“I don’t fault anybody for not ending homelessness, not any politician,” said Neumann, who has not endorsed anyone in the mayoral campaign. “I would fault any politician who says they are going to end homelessness because they are not going to do it.”
Confronting the homeless issue is just one of the crises Arreguín, 36, has had to face in the last four years as mayor. He’s also had to grapple with the 2017 street battles between antifascist activists and right-wing groups such the Proud Boys, Oath Keepers and Identity Evropa; the 2019 PG&E power shutoffs; threats from President Trump to cut funding to sanctuary cities like Berkeley; protests against police in the wake of George Floyd’s death; the impact of the coronavirus pandemic, including the economic devastation facing Berkeley’s small businesses, restaurants and art institutions and the many people who have lost their jobs and are struggling to pay rent and buy food. As David Brooks wrote in his New York Times column this week, “Governing is usually about responding to crises you didn’t choose or foresee.”
The challenges have changed him, Arreguín said. He had served on Berkeley’s Rent Stabilization Board and City Council for 12 years before becoming one of the city’s youngest-ever mayors, often aligning himself with the left wing of the council that included Kriss Worthington and Max Anderson. In those days, Arreguín was often known for what he opposed as much as what he proposed. He, along with Sophie Hahn, now a City Council member running for reelection in District 5, were the backers of the second Measure R in 2014 that sought to impose greater restrictions on the three 180-foot-high buildings that were allowed downtown. Most Berkeley voters — 74% — opposed it. Arreguín was often critical of many of the market-rate projects that came before the council.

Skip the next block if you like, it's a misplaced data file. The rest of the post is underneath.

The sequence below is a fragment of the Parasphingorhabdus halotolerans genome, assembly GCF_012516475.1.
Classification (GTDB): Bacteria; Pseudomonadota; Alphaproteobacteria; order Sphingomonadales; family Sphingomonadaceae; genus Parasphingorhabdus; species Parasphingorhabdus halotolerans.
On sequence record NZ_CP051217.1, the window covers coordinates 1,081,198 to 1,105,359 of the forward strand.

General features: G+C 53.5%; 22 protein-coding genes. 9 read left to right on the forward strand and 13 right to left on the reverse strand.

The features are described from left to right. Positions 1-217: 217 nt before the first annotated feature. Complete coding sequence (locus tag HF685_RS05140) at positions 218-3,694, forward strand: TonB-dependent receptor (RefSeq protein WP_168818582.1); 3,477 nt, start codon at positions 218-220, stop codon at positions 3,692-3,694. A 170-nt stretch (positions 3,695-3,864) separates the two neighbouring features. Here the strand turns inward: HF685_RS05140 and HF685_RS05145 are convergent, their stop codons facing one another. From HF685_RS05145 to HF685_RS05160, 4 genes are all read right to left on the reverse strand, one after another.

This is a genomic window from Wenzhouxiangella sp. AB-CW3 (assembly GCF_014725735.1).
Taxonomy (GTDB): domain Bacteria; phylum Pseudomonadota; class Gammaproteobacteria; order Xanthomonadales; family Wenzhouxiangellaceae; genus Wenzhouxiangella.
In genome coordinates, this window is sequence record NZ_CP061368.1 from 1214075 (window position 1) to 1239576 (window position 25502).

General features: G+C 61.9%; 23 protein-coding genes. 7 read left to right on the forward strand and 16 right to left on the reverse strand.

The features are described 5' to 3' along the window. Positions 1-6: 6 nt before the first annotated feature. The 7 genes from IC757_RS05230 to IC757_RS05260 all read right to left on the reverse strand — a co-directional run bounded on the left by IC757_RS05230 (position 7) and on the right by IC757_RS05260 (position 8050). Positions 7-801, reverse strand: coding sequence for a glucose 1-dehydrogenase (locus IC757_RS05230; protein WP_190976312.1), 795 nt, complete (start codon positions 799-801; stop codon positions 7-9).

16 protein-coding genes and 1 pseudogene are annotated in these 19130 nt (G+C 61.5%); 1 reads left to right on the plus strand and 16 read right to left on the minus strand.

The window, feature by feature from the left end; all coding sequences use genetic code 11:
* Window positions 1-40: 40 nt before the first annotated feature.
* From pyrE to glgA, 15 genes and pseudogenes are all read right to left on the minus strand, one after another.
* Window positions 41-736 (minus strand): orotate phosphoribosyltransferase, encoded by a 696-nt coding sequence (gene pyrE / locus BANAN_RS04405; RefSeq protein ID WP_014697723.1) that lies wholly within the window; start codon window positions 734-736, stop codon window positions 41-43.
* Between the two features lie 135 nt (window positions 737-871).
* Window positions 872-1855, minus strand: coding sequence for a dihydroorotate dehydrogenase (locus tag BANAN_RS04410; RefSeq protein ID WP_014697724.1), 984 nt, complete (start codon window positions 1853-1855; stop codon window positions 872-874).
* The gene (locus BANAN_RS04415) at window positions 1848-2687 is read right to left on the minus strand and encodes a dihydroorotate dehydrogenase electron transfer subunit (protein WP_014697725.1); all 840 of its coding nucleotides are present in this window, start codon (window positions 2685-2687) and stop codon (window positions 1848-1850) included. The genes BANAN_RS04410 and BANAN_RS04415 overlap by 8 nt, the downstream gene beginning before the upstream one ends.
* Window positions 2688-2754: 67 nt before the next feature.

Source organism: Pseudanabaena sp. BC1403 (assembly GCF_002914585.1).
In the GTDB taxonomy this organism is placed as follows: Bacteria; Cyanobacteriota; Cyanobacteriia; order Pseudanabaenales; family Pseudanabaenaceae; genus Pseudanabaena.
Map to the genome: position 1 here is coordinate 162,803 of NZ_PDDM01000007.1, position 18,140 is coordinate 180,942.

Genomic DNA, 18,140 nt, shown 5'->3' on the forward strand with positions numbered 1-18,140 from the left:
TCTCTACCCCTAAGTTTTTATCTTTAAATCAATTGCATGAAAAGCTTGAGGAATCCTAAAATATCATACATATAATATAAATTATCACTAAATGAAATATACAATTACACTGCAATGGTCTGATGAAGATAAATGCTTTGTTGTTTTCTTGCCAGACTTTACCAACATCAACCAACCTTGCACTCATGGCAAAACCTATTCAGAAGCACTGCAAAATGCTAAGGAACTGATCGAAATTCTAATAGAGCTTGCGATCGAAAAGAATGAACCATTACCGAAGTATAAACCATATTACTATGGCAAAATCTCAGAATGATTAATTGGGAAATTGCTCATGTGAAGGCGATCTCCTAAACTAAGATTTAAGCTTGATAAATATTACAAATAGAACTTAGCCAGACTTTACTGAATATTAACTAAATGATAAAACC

“I really feel like I am a different person now than I was four years ago. All the challenges we faced — you can’t help but grow as a leader and adapt.” — Mayor Jesse Arreguín
Arreguín no longer rigidly holds those positions, he said. He now more often votes for large apartment complexes because he knows Berkeley needs the developer fees that come with them to help build more affordable units. And Berkeley also needs housing for all income levels, he said.
As mayor, Arreguín said he has to represent all of the city, rather than just one district. Building consensus on the council has become his priority over pushing to make a point. He has also brought back civility to council meetings.
“I really feel like I am a different person now than I was four years ago,” said Arreguín. “All the challenges we faced — you can’t help but grow as a leader and adapt. I’ve felt it’s my fundamental responsibility to keep our community safe and to advance our values and represent the whole community.”